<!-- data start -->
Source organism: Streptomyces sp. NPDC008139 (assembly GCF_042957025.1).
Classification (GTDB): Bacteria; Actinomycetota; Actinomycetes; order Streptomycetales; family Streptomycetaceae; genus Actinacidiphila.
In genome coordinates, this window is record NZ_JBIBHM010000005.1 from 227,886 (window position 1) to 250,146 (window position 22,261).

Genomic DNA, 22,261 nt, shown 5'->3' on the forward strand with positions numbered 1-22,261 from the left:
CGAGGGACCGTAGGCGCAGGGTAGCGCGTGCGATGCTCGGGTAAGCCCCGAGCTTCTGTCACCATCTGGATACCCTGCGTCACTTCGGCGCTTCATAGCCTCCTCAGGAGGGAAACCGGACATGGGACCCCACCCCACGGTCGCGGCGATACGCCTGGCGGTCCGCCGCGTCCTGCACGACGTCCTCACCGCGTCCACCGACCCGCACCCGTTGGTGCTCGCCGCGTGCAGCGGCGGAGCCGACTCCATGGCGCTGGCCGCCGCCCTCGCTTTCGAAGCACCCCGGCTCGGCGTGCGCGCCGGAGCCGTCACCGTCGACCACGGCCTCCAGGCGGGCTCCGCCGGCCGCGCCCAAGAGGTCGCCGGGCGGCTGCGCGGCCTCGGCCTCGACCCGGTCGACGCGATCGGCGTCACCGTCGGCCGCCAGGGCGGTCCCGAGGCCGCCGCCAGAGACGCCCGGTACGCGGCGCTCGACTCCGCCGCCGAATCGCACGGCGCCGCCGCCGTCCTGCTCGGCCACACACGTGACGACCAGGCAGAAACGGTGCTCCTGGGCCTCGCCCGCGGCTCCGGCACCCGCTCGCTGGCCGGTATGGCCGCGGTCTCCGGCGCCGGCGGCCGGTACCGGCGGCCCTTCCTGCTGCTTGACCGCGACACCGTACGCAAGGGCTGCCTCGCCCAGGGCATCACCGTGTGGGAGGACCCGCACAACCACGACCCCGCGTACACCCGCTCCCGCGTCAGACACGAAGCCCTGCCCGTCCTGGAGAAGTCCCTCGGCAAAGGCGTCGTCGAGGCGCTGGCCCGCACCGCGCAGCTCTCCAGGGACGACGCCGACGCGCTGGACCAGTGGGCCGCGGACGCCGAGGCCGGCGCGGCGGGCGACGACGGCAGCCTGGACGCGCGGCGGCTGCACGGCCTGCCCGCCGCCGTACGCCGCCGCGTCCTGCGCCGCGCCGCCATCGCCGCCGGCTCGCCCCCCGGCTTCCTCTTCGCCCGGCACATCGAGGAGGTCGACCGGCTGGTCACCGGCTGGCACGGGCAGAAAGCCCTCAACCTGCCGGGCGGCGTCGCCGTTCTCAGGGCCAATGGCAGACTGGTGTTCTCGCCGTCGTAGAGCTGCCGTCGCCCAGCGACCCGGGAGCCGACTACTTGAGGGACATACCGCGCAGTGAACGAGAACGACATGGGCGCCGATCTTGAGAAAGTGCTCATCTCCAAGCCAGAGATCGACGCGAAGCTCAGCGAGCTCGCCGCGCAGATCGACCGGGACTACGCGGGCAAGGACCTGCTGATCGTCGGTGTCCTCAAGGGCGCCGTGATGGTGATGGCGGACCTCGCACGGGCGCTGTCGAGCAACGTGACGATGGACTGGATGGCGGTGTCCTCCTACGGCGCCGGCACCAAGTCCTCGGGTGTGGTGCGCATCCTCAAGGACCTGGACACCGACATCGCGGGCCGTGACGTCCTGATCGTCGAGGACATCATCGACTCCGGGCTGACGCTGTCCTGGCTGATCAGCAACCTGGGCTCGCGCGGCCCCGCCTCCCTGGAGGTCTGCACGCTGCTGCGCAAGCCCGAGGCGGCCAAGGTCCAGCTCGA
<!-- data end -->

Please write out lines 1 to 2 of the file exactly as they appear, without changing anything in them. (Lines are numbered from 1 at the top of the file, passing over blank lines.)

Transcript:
Source organism: Streptomyces sp. NPDC008139 (assembly GCF_042957025.1).
Classification (GTDB): Bacteria; Actinomycetota; Actinomycetes; order Streptomycetales; family Streptomycetaceae; genus Actinacidiphila.